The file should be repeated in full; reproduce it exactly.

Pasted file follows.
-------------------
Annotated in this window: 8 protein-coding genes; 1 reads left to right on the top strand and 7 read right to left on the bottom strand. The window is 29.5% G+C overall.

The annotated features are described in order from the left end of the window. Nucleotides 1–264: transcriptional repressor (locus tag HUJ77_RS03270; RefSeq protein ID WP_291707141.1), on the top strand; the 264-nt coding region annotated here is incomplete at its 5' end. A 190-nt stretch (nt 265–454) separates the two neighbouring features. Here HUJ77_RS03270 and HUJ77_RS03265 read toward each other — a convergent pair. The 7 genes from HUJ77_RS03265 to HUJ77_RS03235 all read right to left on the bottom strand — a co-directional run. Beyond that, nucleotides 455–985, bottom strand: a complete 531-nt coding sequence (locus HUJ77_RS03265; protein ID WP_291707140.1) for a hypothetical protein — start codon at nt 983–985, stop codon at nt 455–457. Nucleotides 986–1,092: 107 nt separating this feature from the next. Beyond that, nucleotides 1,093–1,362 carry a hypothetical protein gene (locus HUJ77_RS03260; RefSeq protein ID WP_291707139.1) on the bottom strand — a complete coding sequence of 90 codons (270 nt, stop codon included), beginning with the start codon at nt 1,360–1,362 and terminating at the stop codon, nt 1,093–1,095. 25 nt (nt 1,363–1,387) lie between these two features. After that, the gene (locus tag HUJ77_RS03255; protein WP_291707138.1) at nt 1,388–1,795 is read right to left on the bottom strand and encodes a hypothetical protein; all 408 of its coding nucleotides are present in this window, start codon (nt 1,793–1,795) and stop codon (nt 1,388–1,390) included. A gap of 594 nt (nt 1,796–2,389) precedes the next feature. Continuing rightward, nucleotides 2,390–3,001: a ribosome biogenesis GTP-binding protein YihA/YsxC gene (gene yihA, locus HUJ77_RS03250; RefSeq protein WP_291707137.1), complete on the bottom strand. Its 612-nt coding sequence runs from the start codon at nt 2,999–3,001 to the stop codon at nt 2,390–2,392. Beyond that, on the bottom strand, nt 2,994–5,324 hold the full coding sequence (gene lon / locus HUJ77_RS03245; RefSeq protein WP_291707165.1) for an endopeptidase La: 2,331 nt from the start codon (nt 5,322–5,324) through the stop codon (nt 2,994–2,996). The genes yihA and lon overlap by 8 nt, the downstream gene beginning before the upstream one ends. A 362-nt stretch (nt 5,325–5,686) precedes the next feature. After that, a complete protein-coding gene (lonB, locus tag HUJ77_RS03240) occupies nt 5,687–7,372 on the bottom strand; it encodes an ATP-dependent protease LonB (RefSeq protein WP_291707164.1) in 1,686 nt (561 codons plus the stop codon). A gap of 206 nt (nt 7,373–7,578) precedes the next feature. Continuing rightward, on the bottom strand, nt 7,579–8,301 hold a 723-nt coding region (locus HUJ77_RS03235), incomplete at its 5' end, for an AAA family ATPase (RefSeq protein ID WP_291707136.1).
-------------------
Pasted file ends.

Annotated in this window: 8 protein-coding genes; 1 reads left to right on the top strand and 7 read right to left on the bottom strand. The window is 29.5% G+C overall.

The annotated features are described in order from the left end of the window. Nucleotides 1–264: transcriptional repressor (locus tag HUJ77_RS03270; RefSeq protein ID WP_291707141.1), on the top strand; the 264-nt coding region annotated here is incomplete at its 5' end. A 190-nt stretch (nt 265–454) separates the two neighbouring features. Here HUJ77_RS03270 and HUJ77_RS03265 read toward each other — a convergent pair. The 7 genes from HUJ77_RS03265 to HUJ77_RS03235 all read right to left on the bottom strand — a co-directional run. Beyond that, nucleotides 455–985, bottom strand: a complete 531-nt coding sequence (locus HUJ77_RS03265; protein ID WP_291707140.1) for a hypothetical protein — start codon at nt 983–985, stop codon at nt 455–457. Nucleotides 986–1,092: 107 nt separating this feature from the next. Beyond that, nucleotides 1,093–1,362 carry a hypothetical protein gene (locus HUJ77_RS03260; RefSeq protein ID WP_291707139.1) on the bottom strand — a complete coding sequence of 90 codons (270 nt, stop codon included), beginning with the start codon at nt 1,360–1,362 and terminating at the stop codon, nt 1,093–1,095. 25 nt (nt 1,363–1,387) lie between these two features. After that, the gene (locus tag HUJ77_RS03255; protein WP_291707138.1) at nt 1,388–1,795 is read right to left on the bottom strand and encodes a hypothetical protein; all 408 of its coding nucleotides are present in this window, start codon (nt 1,793–1,795) and stop codon (nt 1,388–1,390) included. A gap of 594 nt (nt 1,796–2,389) precedes the next feature. Continuing rightward, nucleotides 2,390–3,001: a ribosome biogenesis GTP-binding protein YihA/YsxC gene (gene yihA, locus HUJ77_RS03250; RefSeq protein WP_291707137.1), complete on the bottom strand. Its 612-nt coding sequence runs from the start codon at nt 2,999–3,001 to the stop codon at nt 2,390–2,392. Beyond that, on the bottom strand, nt 2,994–5,324 hold the full coding sequence (gene lon / locus HUJ77_RS03245; RefSeq protein WP_291707165.1) for an endopeptidase La: 2,331 nt from the start codon (nt 5,322–5,324) through the stop codon (nt 2,994–2,996). The genes yihA and lon overlap by 8 nt, the downstream gene beginning before the upstream one ends. A 362-nt stretch (nt 5,325–5,686) precedes the next feature. After that, a complete protein-coding gene (lonB, locus tag HUJ77_RS03240) occupies nt 5,687–7,372 on the bottom strand; it encodes an ATP-dependent protease LonB (RefSeq protein WP_291707164.1) in 1,686 nt (561 codons plus the stop codon). A gap of 206 nt (nt 7,373–7,578) precedes the next feature. Continuing rightward, on the bottom strand, nt 7,579–8,301 hold a 723-nt coding region (locus HUJ77_RS03235), incomplete at its 5' end, for an AAA family ATPase (RefSeq protein ID WP_291707136.1).